William Kettler, 100, in a recent picture with his great granddaughter, Sloane Prelesnik, 8. Photo courtesy of Lauren Prelesnik.
Meetings // Events // Opportunities // Resources
SUPPORTING STUDENT WELLNESS: The Los Alamitos Unified School District is hosting parent education events this week about supporting student wellness. Tomorrow’s event is geared toward middle and high school families.⬇️ More information in the flyer below.
MENDEZ VS. WESTMINSTER PARK GRAND OPENING: On Dec. 1, at 10 a.m. the Orange County Department of Education and the City of Westminster are hosting a grand opening ceremony for a new park located at 7371 Westminster Blvd. The Mendez Tribute Monument park honors the historic Mendez v. Westminster legal case. The decision in the 1947 court case led to the desegregation of California’s public schools. More information here
At the Westminster School District's 150th anniversary celebration in October, Sylvia Mendez of the Mendez vs. Westminster court case, points to a picture of her relatives who attended segregated schools in Westminster. Photo by Jeannette Andruss.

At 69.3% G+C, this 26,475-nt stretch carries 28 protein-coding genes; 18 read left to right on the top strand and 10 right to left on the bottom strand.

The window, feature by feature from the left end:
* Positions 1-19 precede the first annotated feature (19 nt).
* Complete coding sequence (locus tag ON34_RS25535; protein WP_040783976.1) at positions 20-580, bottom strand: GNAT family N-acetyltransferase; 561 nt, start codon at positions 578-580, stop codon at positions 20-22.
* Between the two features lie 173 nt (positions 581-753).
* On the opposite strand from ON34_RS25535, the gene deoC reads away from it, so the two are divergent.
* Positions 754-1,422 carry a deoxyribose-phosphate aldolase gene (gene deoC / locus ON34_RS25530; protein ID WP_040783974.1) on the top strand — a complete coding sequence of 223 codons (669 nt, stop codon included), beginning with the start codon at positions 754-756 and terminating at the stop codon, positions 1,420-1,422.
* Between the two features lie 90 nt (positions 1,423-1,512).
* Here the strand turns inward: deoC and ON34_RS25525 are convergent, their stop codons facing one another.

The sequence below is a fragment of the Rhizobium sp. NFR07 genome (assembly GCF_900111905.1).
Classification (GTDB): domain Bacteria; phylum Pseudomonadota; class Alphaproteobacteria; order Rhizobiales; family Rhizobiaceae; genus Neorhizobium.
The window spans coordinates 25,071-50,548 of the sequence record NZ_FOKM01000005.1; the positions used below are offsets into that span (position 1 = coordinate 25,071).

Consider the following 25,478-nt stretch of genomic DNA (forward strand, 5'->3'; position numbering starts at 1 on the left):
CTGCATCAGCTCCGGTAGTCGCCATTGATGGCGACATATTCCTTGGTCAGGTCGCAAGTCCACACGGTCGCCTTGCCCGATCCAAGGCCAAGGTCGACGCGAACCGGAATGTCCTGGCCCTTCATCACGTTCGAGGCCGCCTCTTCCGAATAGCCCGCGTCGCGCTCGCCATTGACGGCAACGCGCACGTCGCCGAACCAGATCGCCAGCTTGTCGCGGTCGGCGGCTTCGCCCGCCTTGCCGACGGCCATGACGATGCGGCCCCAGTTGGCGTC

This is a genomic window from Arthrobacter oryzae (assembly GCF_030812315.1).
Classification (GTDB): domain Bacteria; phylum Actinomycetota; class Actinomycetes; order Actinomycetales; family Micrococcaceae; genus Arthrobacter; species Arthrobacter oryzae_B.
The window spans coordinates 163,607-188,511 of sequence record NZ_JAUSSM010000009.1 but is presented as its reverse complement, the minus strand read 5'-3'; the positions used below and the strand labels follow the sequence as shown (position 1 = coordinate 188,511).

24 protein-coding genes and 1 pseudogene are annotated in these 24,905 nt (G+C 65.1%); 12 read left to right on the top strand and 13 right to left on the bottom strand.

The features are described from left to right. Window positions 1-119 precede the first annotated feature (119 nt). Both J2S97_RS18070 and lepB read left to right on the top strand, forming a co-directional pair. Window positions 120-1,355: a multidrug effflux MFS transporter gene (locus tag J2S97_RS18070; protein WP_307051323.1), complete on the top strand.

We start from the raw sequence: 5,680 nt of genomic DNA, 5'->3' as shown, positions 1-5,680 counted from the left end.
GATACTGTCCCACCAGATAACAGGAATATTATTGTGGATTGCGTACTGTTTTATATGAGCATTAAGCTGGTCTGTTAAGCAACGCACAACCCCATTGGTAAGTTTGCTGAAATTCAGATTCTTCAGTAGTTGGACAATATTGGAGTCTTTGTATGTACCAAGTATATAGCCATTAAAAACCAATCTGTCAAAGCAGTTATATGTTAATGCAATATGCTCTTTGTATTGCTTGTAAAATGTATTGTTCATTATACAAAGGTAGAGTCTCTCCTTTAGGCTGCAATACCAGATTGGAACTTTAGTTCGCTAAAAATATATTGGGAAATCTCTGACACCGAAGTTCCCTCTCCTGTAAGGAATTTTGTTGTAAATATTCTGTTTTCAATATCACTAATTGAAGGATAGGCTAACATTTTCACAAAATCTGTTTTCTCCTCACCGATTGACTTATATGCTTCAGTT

'WINTER WONDERLAND' PERFORMANCE: Tickets are on sale for the Los Alamitos Show Choir’s Holiday 2022 performance happening Dec. 8 - 10. Purchase tickets here.
$50,000 SCHOLARSHIP: Edison International is awarding 30 local high school seniors with $50,000 college scholarships “to help them follow their dreams in science, technology, engineering or math (STEM) and empower them to change the world." The deadline to apply to the Edison Scholars Program is Dec. 9. More information here.
Your Dose of Good News
📚 Book donation drive to benefit schools in Los Angeles
Kumon Los Alamitos owner Naomi Rockenmacher poses with students and book donors Max C., Madeline N., Charlotte S., Tyler S., Kimaya V., and Oliver C. on Nov. 29. Photo courtesy of Naomi Rockenmacher.
Books are a gift that keeps on giving.
This month, one Los Alamitos business owner is proving how true that is by sponsoring a book donation drive aimed at supporting students at several elementary schools in Los Angeles.